Planning to attend or present at MUPC 2017?
Registration opens in early Spring, 2017. Questions in the meantime? Contact Darla Frandrup at St. Olaf College!
Formatting requirements for posters and powerpoints will be available here!
Got Questions? Check here for answers to frequently asked questions from 2016! More to come for 2017!
Some Highlights from MUPC 2016
Registration: 8:00 AM
(Oren Gateway Center (OGC) Lobby)
Poster/Paper Session I: 8:30-9:30 AM
Poster/Paper Session II: 9:35-10:35 AM
Keynote Address: 10:45 AM-12:00 PM
Dr. Gary Wells: A Recipe for Eyewitness Identification Error and Conviction of the Innocent
Lunch Break: 12:15-1:15 PM
Poster/Paper Session III: 1:20-2:20 PM
Poster/Paper Session IV: 2:25-3:25 PM
The MUPC 2017 Keynote:
Talking Up, Talking Down: The Power of Positive Speaking
Inequality and power dynamics between people are not going away any time soon. Drawing on three theoretical and empirical foundations--interpersonal positivity biases, stereotype content emphasizing perceived warmth and competence, and the compensation effect (trading off warmth and competence)--we study how people communicate, understand, and present themselves and others, especially across status divides. First, polite communicators omit negativity in describing individuals, especially stereotyped ones. Negativity omission creates innuendo (its absence implies the negative information), which allows stereotype to stagnate. Listeners understand the innuendo and infer the negativity from its omission. Impression-managers understand this dynamic and use positive innuendo: They downplay one aspect (e.g., warmth or competence) to convey the other. Status determines which strategy people use: High-status speakers talk down (warmly), and low-status speakers talk up (competently). Cross-race interactions also show this dynamic. This creates dysfunctional inter-status interactions, the two people operating at crossed purposes.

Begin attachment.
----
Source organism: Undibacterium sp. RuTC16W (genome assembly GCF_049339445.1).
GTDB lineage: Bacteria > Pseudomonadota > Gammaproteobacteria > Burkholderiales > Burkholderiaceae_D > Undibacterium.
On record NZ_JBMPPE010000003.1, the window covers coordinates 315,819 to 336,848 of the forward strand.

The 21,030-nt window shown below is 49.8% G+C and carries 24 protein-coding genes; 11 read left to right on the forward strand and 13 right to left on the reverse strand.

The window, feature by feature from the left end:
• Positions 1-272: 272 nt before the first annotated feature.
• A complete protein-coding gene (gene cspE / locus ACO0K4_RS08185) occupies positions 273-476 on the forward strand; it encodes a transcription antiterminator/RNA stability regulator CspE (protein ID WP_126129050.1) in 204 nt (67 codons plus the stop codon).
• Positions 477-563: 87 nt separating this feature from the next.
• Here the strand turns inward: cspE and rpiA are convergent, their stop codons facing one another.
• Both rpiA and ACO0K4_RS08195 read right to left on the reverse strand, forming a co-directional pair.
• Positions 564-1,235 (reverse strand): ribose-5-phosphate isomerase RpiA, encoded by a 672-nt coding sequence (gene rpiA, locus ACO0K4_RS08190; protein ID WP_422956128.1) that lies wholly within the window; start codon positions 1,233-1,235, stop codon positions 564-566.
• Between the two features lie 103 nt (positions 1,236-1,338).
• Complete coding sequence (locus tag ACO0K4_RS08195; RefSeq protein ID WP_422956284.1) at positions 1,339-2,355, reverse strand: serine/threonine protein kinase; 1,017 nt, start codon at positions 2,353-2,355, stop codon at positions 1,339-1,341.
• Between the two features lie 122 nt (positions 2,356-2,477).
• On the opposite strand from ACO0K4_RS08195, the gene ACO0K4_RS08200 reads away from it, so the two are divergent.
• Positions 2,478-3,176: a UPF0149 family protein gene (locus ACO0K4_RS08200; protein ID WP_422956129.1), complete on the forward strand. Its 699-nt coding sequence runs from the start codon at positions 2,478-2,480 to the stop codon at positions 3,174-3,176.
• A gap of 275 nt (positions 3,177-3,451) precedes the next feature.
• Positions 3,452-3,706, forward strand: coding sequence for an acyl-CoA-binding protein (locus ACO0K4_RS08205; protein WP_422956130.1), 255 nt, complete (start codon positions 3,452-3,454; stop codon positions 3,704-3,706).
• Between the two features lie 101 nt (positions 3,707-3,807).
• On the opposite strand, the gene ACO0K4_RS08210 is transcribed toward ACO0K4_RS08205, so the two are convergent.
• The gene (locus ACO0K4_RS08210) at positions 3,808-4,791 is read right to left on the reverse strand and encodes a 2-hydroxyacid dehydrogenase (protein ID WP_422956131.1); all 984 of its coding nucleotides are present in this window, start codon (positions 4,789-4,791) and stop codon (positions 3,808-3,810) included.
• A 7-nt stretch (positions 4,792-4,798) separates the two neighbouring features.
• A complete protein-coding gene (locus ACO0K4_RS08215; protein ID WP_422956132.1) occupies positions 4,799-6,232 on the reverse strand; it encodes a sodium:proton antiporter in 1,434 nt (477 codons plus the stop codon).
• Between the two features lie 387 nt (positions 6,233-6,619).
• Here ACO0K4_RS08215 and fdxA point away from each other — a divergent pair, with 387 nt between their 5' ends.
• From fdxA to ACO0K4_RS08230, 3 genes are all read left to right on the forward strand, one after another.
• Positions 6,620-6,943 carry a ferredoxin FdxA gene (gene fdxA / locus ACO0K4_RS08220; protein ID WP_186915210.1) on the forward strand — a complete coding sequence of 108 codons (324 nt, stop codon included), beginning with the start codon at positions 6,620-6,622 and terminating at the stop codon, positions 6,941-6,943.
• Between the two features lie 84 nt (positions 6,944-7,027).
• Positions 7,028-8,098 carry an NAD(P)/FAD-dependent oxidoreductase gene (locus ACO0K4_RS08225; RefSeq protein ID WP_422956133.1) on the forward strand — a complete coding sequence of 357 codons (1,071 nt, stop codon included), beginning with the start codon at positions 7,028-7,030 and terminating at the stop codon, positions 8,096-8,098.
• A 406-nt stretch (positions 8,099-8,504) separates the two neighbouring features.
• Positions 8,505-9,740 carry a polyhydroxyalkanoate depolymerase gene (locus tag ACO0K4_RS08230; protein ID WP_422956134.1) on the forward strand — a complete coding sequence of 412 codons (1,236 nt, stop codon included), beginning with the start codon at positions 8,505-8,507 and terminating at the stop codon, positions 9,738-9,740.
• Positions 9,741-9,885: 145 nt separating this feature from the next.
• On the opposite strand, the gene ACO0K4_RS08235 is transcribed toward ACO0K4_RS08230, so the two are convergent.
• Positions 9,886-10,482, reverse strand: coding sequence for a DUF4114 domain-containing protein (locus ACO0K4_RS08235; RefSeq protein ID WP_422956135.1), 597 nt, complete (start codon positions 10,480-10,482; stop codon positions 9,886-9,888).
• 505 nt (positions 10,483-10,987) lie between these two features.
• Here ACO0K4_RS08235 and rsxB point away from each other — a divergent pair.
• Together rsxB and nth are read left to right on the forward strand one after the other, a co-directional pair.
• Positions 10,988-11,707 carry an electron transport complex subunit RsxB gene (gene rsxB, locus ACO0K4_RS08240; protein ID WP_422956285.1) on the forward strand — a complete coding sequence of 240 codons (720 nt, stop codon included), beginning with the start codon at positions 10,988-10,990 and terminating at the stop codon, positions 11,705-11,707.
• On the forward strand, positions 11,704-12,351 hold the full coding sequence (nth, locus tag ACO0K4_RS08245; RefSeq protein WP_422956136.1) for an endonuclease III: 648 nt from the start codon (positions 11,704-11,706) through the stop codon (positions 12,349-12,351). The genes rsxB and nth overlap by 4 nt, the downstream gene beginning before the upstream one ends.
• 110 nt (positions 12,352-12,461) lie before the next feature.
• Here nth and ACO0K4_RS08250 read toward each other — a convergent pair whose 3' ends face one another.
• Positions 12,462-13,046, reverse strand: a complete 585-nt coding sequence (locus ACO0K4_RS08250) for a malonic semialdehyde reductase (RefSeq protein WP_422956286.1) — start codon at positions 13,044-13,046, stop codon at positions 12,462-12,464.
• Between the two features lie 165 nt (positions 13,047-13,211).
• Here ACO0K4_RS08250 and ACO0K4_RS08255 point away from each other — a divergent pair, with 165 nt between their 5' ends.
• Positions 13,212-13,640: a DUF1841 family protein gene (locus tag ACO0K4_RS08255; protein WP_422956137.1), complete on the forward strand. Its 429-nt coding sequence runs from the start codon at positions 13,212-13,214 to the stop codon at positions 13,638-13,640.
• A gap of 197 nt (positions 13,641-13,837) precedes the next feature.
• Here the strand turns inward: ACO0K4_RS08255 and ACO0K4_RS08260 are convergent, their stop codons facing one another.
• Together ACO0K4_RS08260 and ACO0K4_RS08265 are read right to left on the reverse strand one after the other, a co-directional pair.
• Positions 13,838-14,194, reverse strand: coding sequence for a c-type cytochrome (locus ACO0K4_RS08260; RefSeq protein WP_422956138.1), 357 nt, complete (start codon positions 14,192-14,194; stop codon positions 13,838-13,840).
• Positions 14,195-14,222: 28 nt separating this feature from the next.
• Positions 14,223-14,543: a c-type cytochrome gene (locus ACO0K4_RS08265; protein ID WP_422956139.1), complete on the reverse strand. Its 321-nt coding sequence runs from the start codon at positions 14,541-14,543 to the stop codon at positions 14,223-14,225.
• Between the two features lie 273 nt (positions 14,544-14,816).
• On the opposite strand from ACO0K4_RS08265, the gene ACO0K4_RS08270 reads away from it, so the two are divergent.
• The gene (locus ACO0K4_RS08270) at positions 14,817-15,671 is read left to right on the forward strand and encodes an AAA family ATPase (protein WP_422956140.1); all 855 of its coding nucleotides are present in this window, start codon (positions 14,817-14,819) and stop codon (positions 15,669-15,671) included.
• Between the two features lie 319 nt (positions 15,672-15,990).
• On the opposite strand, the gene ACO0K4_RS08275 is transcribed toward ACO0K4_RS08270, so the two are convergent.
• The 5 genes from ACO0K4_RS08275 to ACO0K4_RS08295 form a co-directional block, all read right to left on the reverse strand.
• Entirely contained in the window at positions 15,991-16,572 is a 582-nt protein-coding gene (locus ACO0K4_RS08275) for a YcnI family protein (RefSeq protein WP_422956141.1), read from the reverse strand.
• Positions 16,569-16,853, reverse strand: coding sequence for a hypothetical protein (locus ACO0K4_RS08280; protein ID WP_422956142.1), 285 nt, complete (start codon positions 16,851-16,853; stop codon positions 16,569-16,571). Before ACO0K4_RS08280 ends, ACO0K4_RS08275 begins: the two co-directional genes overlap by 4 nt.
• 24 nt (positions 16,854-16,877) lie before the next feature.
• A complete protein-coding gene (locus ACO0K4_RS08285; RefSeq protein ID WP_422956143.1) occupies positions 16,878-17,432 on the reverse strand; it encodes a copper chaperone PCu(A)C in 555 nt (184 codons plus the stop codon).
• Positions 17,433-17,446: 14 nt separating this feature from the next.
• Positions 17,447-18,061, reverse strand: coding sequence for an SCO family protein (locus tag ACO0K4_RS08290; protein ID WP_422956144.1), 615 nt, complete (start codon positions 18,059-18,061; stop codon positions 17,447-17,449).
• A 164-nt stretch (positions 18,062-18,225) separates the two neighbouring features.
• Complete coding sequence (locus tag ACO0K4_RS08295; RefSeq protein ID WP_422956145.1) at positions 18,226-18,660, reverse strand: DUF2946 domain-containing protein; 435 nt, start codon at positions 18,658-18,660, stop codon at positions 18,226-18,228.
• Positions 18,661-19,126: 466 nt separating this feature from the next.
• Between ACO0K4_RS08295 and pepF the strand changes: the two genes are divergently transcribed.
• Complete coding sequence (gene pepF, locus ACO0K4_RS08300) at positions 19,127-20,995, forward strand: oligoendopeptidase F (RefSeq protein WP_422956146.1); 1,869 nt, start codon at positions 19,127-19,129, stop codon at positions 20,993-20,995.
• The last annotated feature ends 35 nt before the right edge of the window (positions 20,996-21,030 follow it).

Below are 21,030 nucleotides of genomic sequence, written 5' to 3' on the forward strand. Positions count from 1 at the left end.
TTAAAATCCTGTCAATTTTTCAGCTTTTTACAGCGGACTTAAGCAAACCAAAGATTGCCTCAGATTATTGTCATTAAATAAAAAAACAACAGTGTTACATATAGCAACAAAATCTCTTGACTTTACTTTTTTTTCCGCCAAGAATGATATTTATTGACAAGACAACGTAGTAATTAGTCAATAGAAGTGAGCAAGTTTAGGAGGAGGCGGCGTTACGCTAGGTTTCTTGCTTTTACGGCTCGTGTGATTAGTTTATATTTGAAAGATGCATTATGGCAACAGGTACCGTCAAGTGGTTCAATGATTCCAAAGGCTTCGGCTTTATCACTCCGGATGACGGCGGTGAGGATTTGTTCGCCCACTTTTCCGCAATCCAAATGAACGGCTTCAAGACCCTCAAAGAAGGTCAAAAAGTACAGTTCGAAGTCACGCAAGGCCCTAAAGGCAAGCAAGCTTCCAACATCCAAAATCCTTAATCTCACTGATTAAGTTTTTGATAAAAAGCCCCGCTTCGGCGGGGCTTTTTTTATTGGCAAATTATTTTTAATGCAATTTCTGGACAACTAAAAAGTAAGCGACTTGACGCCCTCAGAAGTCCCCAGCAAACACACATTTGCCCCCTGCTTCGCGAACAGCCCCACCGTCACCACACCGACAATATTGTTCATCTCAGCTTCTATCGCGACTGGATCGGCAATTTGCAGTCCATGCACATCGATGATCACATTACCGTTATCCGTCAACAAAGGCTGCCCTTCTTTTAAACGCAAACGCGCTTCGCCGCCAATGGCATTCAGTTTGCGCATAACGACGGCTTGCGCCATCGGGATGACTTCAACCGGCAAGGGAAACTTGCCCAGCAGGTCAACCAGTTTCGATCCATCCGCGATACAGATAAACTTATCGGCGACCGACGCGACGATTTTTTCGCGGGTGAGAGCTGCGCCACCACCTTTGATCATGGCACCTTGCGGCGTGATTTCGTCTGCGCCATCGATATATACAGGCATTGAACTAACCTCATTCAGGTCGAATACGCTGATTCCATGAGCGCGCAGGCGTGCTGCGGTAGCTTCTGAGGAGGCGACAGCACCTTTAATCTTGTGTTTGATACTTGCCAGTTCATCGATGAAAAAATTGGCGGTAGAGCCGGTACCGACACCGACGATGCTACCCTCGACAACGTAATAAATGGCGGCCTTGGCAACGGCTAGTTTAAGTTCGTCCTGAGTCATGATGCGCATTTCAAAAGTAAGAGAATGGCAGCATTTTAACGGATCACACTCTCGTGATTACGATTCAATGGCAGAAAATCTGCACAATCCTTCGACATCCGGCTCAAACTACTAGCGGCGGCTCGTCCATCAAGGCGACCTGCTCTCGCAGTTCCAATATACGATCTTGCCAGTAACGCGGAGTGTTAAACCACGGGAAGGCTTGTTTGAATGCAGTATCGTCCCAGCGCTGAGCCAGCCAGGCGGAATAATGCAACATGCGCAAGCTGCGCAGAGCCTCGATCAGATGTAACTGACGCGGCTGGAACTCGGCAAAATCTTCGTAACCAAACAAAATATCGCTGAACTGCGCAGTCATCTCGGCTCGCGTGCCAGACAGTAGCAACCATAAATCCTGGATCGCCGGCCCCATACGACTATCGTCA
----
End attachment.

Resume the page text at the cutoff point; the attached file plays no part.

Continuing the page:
Susan Fiske, Ph.D., Princeton University
Susan T. Fiske is Eugene Higgins Professor, Psychology and Public Affairs, Princeton University. She has a Ph.D. from Harvard University and honorary doctorates from Université Catholique de Louvain-la-Neuve, Belgium; Universiteit Leiden, Netherlands; and Universität Basel, Switzerland. She investigates social cognition, especially cognitive stereotypes and emotional prejudices, at cultural, interpersonal, and neuro-scientific levels. Author of over 300 publications and winner of numerous scientific awards, she has been elected to the National Academy of Sciences.